This is hot in the news, both state and national. Arkansans will vote in November on a proposal that seeks to ban unmarried couples from being eligible to adopt children. From what I've read, it doesn't seem to indicate that SINGLES cannot adopt children, but if you live with your partner and are unmarried, then you are being singled out.
Let's go ahead and get the pink elephant out of the room here. Obviously, this is simply a way to ban gay people from adopting children. Since there is no way for a gay or lesbian couple to legally marry in Arkansas, this bill would succeed in keeping them from adopting children. Of course, the people submitting it say that this is not just about gays not adopting, since they've made it equally discriminating against homo and heterosexuals.
I've read a few news reports on the issue, and have come to the decision that I think this is a bad idea.
In a totally idealistic world, only people with loving and stable marriages would adopt children. Our foster parents would do it just because they love children and feel the push from God to care for those with no one else to care for them, and not for a state check. I am blessed to know two families that are awesome foster parents. (and adoptive parents.) Brandy and Maury. But let's all get real, if only for a moment.
From the latest facts I could find online, there are around 3,600 children in foster care in Arkansas. Some live with families while awaiting adoption (that may never happen) and others that are not fortunate enough to find a foster home, live in state-maintained group homes. The people in support of this bill seem to think that because IDEALLY a married mother and father home is optimal for a child (and I completely agree,) that no one that is unmarried should be able to care for or adopt a child.
So, Mr. Jones and Mrs. Smith. Though you have lived together, out of wedlock, for over 14 years and both have respectable jobs and can provide a fantastic home for a child that otherwise will go without, you should not have the chance to do so. So what if a child or two or three that you would love to adopt are, instead, in a group home, which is possibly the least ideal setting for a child to be raised. This is a moral issue we're talking about! We can't let something like rationalization get in the way of our personal religious beliefs!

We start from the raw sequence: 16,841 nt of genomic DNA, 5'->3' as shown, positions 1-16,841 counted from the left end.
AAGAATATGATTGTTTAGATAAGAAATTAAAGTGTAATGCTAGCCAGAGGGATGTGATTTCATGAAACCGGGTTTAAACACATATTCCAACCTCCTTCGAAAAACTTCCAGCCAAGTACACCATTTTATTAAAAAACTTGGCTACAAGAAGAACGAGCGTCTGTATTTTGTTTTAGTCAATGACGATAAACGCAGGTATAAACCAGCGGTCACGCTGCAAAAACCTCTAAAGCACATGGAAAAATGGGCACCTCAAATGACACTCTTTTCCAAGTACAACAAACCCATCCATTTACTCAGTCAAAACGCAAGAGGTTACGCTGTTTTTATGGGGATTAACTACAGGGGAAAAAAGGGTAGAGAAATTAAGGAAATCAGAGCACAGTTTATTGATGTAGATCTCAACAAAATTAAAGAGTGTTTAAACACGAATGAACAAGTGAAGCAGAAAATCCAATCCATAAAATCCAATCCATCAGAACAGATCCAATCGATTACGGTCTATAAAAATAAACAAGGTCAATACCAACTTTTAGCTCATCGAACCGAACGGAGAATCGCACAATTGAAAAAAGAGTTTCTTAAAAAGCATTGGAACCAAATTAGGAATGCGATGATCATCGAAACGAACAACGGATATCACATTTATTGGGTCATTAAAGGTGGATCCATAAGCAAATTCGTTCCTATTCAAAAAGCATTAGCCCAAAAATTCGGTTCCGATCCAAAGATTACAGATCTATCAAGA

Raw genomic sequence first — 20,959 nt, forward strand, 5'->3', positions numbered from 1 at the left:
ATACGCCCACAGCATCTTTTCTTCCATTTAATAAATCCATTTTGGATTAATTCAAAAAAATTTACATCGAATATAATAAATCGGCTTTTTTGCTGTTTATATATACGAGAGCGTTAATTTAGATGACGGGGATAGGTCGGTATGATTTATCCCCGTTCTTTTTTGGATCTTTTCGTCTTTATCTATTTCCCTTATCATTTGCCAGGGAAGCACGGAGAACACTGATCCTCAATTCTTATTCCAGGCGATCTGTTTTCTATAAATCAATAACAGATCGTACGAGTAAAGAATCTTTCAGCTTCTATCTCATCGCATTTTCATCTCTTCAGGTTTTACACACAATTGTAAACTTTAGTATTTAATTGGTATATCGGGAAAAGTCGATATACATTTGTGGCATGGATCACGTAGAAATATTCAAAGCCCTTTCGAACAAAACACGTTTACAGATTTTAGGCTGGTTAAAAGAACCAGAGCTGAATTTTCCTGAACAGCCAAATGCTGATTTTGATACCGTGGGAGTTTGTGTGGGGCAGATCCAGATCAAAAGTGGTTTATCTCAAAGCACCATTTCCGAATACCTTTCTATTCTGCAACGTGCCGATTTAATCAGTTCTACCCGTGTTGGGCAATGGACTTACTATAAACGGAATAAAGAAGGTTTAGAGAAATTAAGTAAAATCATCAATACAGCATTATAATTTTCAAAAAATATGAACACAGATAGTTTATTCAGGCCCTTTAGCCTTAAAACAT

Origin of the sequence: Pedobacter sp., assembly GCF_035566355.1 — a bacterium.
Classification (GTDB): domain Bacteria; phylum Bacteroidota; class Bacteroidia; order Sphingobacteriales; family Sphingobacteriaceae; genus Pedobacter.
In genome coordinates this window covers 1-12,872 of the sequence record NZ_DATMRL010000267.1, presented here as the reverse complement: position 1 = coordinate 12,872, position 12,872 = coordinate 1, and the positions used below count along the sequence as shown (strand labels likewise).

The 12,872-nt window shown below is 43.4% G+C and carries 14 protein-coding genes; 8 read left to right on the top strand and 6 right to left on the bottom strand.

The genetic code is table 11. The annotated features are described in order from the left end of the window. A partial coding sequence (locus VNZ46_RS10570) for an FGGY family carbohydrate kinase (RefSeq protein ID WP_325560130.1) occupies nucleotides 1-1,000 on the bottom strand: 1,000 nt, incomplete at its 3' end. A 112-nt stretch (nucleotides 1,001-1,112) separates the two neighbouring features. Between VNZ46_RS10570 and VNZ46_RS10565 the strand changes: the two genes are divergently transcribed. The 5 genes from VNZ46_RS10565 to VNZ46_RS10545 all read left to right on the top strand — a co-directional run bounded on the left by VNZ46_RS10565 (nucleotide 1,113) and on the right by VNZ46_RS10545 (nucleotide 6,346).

And, as a Christian, of course I am not in support of couples living together outside of marriage. Of course I agree that if we had more than enough married couples to foster and adopt the 3,600 children in our state's custody that there would be no reason to consider options outside of this Utopian arrangement. However, that is just not reality.
I look at a child I know personally that came to her now adoptive home, from a foster home. She was in a FOSTER home, not a group home. To say she was not being properly cared for is a vast understatement. Though this person or couple went through classes and got their stamp of approval from the state, they were NOT qualified to care for a child. Being a married couple does not equal stability. Married couples scream, yell, cheat, hit, and get divorced. It would be nearly impossible to know how the home really is that you're sending a child to. The same is true for unmarried couples that live together. Though, morally, they do not have the upper hand with living arrangements, why is one to assume they cannot raise a fantastic child and give him or her all of the love and attention and discipline he or she could ever need?
I, personally, was brought into this world by a married couple that divorced when I was 5. I eventually then lived with my dad and stepmother in another married couple's home. It was less than ideal at times. To me, marriage is not a magic act or word that makes a family good and stable.
What do you think about this proposal? Should religious beliefs about family trump all? Should the state be able to pass their own religious/moral beliefs onto our state as a whole? Is it discrimination and even going against unmarried couple's rights?